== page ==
October 19, 2006

Off the people, by the people, for the people!

No, that is not a typo in the title. Forcible organ harvesting in China seems to have given a new meaning to this famous phrase from Abraham Lincoln's Gettysburg Address. According to the Agence Free Press, David Kilgour, Canada's former secretary of state for Asia, has urged the Government of Japan to issue a travel advisory against "organ tourism" in China (via Seed Magazine). Addressing a press conference in Tokyo, he asked,

"Why can't Japan, for example, issue a travel advisory telling organ tourists that if they go to China, the organs they get may well be coming from some young man or woman in good health who has been executed a la carte?"

Kilgour, and his co-author and human rights lawyer David Matas, have recently released a report on the persecution of the Falun Gong practitioners in China. The authors' findings are based primarily on interviews with doctors, hospital and detention center officials, and the family members of the "donors", supplemented by data from public reports and websites. Here are a few highlights from the report:

...there were approximately 30,00016 transplants in total done in China before 1999 and about 18,50016,17 in the six year period 1994 to 1999. Professor Bingyi Shi, vice-chair of the China Medical Organ Transplant Association, says there were about 90,00018 in total up until 2005, leaving about 60,000 in the six year period 2000 to 2005 since the persecution of Falun Gong began.

...the size of the profits for transplants was suggested in the following price list:
Kidney US$62,000
Liver US$98,000-130,000
Liver-kidney US$160,000-180,000
Kidney-pancreas US$150,000

[In conclusion]...the government of China and its agencies in numerous parts of the country, in particular hospitals but also detention centres and 'people's courts', since 1999 have put to death a large but unknown number of Falun Gong prisoners of conscience. Their vital organs, including hearts, kidneys, livers and corneas, were virtually simultaneously seized involuntarily for sale at high prices, sometimes to foreigners, who normally face long waits for voluntary donations of such organs in their home countries.

The Chinese Embassy in Canada has dismissed the report as "groundless and biased". China has admitted that inmates on death row may "donate" their organs, but asserted that it "abides by World Health Organization principles that prohibit the sale of human organs and require written voluntary consent from donors."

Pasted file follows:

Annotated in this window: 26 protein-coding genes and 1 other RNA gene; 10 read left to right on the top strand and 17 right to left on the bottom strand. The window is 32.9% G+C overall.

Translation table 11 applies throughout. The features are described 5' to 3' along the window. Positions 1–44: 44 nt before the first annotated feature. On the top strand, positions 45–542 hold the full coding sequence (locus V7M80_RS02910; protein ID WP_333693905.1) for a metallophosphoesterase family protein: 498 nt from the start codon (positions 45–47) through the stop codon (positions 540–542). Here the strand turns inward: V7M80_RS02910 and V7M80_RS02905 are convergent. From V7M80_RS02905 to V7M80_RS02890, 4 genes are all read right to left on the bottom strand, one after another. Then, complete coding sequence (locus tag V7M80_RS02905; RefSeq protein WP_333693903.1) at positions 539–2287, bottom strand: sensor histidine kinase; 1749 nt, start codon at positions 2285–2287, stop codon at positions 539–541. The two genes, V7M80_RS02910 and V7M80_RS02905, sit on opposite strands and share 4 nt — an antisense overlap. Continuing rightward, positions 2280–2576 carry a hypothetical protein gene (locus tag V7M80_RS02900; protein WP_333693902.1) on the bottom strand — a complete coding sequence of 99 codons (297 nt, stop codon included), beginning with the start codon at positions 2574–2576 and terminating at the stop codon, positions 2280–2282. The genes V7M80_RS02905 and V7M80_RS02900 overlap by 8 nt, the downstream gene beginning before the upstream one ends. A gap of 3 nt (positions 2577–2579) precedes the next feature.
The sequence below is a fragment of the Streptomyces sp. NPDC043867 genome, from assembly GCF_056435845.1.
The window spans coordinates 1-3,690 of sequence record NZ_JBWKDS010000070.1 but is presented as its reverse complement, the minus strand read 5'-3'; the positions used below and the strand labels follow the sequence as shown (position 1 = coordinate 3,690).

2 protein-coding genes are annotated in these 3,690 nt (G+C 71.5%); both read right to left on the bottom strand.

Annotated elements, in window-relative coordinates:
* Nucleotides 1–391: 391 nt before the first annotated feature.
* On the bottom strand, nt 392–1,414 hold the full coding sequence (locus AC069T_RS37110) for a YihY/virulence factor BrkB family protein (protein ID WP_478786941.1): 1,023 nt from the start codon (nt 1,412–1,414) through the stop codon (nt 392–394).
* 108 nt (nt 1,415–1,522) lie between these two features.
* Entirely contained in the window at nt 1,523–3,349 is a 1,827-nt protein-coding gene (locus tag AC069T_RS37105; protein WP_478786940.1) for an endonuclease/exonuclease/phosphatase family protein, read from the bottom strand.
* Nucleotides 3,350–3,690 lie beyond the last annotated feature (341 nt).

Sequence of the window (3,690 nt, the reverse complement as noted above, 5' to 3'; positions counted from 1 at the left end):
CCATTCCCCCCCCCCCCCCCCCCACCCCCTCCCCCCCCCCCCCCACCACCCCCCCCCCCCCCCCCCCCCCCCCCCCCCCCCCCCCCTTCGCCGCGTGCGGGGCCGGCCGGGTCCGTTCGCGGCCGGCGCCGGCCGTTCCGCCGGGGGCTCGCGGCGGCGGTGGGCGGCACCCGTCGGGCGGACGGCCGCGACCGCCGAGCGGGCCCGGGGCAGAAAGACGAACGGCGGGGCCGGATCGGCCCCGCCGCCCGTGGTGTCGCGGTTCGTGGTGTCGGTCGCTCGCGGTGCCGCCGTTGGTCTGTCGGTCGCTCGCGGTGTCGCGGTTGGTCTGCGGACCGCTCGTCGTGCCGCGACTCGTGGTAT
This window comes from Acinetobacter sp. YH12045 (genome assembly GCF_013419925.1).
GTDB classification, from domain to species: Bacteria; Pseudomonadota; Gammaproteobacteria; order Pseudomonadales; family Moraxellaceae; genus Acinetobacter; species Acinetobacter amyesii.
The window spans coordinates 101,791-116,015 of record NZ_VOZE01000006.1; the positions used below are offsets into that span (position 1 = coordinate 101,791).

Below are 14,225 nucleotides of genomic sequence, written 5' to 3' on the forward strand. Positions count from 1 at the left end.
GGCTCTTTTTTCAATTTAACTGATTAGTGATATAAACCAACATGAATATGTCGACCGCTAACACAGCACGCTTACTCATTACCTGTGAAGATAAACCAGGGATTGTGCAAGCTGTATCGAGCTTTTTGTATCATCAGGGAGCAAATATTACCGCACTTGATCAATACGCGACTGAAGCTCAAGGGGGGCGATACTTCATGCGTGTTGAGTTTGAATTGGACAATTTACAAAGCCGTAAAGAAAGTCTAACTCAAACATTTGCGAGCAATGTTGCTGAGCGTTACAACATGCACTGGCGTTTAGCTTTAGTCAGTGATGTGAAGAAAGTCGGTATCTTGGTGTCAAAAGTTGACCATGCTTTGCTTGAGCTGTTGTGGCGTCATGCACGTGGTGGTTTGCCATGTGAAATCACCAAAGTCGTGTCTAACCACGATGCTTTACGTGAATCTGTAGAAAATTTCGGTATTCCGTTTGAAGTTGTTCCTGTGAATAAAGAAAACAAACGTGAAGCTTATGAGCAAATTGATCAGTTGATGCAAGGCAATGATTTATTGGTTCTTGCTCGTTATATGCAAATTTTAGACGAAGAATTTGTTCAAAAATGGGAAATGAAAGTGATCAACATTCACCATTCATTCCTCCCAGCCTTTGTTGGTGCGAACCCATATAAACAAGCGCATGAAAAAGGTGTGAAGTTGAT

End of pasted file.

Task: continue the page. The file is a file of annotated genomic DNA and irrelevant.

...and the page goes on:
Well, of course! May we request that these "written voluntary consents" be released under the Freedom of Information Act of the People's Republic of China, circa 19...er...they don't have one, do they?

1 comment :
  1. You wanna see "written volunary consent"? Here's one:

    http://news.sina.com.cn/s/p/2006-03-20/12299394605.shtml

    Many such cases exists in China:

    http://www.baidu.com/s?ie=gb2312&bs=%CB%C0%C7%F4+%BE%E8+%C6%F7%B9%D9&sr=&z=&cl=3&f=8&wd=%CB%C0%C7%F4+%BE%E8+%C6%F7%B9%D9+%C2%C9%CA%A6&ct=0

    Some people would simply disregard Chinese media's reporting about themselves, insisting on what they know about China, like Buddhist culture and people's desire to die "whole" (probably learned from the movie "The Last Emperor".)

    It probably is still true to some degree, but folks forget most Chinese are not criminals. Does one really believe "wholeness" applies to criminals in Buddhism? Above article demonstrates a common rationale for the condemned to consent to organ donation - the Buddhist desire for redemption.

    You may find this irrational and indefensible.

    But just for reference US allows death row inmate to donate organ to relatives on a case-by-case basis, and there are state legislations in proposal. Also until very recently Republic Of China (Taiwan) allowed this too.

    Chinese culture and Buddhist religious foundation makes organ donation difficult to promote. However the condemned often seek redemption and last act of contribution to family and society, under the same cultural and religious foundation.

    Yes, the Chinese government's organ donation compensation fund seems to be direct at this population, but its aim is to promote organ donation.

    You may find faults in it, as they too have isolated cases of abuse. But who are we to deny their reality, and self-righteously accuse them with our Western sensitivity?

    ReplyDelete

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